Stock markets are unpredictable. Jason Zweig is a writer with the Wall Street Journal. His article this month is worth reading. He shares the story of a financial planner who has three new clients with large amounts of cash. They sold their stock holdings during 2008 / 2009 and never got back into the market. “Only this year, with stocks again near record highs, did they finally get tempted to buy again.” In other words, they are chasing performance and want to buy when stocks are high and sell when stocks are low. Chasing performance means you are acting emotionally and it will cost you. “Buy high, sell low, repeat until broke.” That is the message in this timeless sketch by Carl Richards. Mr. Zweig’s previously cited article mentions several studies that have analyzed the toll chasing performance takes on your portfolio. “Over the long-run, it reduces returns by an average of approximately 1.5 percentage points annually.”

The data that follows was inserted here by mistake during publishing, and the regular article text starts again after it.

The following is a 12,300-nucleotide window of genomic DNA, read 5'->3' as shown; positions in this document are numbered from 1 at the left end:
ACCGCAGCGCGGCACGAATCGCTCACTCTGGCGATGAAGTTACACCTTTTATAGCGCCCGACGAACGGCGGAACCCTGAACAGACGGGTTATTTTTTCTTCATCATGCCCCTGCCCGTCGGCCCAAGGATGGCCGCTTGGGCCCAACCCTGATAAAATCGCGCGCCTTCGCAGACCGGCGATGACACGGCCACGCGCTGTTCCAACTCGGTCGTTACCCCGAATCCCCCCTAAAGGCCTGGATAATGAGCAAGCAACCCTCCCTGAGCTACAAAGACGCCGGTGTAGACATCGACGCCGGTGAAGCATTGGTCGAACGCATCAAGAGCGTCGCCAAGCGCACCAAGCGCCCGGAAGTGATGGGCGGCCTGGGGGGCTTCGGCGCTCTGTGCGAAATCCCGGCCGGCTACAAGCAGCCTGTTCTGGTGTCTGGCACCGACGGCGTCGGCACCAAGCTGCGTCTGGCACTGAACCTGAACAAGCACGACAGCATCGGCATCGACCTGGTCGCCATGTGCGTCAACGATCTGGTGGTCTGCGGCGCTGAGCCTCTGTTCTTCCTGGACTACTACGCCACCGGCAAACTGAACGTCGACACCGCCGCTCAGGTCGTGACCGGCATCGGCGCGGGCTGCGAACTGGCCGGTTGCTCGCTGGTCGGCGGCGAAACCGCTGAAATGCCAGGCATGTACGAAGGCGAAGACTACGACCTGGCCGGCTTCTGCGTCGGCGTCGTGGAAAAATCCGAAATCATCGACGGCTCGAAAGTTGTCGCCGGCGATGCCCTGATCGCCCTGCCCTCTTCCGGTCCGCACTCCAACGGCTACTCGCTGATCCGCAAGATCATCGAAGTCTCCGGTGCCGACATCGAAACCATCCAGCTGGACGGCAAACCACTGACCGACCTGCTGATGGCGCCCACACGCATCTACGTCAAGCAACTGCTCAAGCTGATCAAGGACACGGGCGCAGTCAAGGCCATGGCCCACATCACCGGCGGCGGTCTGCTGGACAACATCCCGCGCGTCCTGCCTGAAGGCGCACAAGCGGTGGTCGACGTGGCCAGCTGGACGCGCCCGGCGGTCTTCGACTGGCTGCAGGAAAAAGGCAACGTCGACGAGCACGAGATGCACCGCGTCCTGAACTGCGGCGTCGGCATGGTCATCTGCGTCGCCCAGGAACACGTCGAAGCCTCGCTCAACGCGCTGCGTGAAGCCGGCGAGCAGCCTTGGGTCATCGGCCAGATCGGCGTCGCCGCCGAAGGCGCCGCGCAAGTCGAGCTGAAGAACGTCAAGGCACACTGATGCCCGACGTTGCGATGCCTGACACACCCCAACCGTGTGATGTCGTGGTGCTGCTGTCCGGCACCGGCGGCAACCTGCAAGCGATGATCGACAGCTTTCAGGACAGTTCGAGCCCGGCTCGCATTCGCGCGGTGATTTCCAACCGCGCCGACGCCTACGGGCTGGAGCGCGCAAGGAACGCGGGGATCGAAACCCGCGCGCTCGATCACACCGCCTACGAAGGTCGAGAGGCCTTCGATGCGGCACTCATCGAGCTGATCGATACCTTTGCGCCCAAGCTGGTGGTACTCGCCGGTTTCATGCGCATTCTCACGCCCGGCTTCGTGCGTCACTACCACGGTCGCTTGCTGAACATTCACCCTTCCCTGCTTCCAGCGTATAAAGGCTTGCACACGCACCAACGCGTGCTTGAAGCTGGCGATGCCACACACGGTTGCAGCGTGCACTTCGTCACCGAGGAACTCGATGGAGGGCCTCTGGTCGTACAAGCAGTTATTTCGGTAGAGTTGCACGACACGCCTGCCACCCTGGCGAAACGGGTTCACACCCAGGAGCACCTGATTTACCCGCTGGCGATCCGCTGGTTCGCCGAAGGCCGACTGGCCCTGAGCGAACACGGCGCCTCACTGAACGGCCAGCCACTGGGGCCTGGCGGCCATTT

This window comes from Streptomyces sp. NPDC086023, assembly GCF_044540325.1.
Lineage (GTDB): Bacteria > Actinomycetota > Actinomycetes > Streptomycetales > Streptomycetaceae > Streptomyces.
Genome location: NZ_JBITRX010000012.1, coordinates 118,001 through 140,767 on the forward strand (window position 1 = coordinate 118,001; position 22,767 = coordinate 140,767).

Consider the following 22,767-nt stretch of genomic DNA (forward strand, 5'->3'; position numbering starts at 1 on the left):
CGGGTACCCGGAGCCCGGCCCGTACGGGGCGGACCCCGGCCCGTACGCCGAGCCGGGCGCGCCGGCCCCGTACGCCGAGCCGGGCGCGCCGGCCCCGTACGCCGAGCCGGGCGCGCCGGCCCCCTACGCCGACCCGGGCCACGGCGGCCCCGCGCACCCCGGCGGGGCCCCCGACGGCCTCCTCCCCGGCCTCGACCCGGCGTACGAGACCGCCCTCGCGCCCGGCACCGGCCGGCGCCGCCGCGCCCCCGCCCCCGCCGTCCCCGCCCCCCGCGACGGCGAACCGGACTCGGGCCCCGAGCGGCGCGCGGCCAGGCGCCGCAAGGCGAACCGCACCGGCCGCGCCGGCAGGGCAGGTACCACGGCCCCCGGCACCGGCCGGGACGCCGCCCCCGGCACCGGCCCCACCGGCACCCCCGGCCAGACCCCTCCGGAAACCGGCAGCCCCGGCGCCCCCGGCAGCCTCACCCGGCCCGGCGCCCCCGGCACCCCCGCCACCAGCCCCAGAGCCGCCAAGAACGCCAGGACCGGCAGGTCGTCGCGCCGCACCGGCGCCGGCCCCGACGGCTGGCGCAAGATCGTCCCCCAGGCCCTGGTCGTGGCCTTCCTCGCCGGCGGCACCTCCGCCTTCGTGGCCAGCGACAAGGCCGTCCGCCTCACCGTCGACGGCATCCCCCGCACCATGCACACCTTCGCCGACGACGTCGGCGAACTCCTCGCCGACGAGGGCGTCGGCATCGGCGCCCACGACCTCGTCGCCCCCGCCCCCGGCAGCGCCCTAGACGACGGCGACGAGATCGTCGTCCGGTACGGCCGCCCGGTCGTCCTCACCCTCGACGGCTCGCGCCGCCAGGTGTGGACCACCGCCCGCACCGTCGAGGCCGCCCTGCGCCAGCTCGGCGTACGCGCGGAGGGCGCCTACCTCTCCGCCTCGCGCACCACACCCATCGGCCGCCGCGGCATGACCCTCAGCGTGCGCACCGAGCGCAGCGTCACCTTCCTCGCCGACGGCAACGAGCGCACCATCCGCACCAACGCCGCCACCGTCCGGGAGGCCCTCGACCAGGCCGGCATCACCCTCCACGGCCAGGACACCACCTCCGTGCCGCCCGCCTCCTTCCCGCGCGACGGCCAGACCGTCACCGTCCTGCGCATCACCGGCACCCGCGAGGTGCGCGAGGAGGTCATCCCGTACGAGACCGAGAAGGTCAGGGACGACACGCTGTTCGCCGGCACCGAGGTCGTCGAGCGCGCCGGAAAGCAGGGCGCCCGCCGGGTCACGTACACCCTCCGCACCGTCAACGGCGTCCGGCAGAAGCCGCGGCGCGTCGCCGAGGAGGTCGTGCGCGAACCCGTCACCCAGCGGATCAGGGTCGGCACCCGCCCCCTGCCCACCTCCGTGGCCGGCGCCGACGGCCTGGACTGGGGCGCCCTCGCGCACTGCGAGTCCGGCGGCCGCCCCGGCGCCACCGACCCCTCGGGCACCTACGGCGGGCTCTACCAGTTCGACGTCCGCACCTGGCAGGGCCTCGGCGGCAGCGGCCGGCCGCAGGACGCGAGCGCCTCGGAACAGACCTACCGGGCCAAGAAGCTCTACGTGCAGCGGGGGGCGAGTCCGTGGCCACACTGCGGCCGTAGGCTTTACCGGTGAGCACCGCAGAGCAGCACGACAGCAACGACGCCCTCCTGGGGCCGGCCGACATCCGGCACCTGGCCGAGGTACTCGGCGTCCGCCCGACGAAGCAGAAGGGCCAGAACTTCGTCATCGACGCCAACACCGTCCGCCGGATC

Ron Lieber is a writer with the New York Times. His article this month also does a great job of putting volatility into perspective. The time to review your portfolio and to be honest about what kind of loss you can handle is now, not when the next bear market hits. Stay focused on what you are trying to accomplish in the long-term and trust the decisions you made during calmer times.
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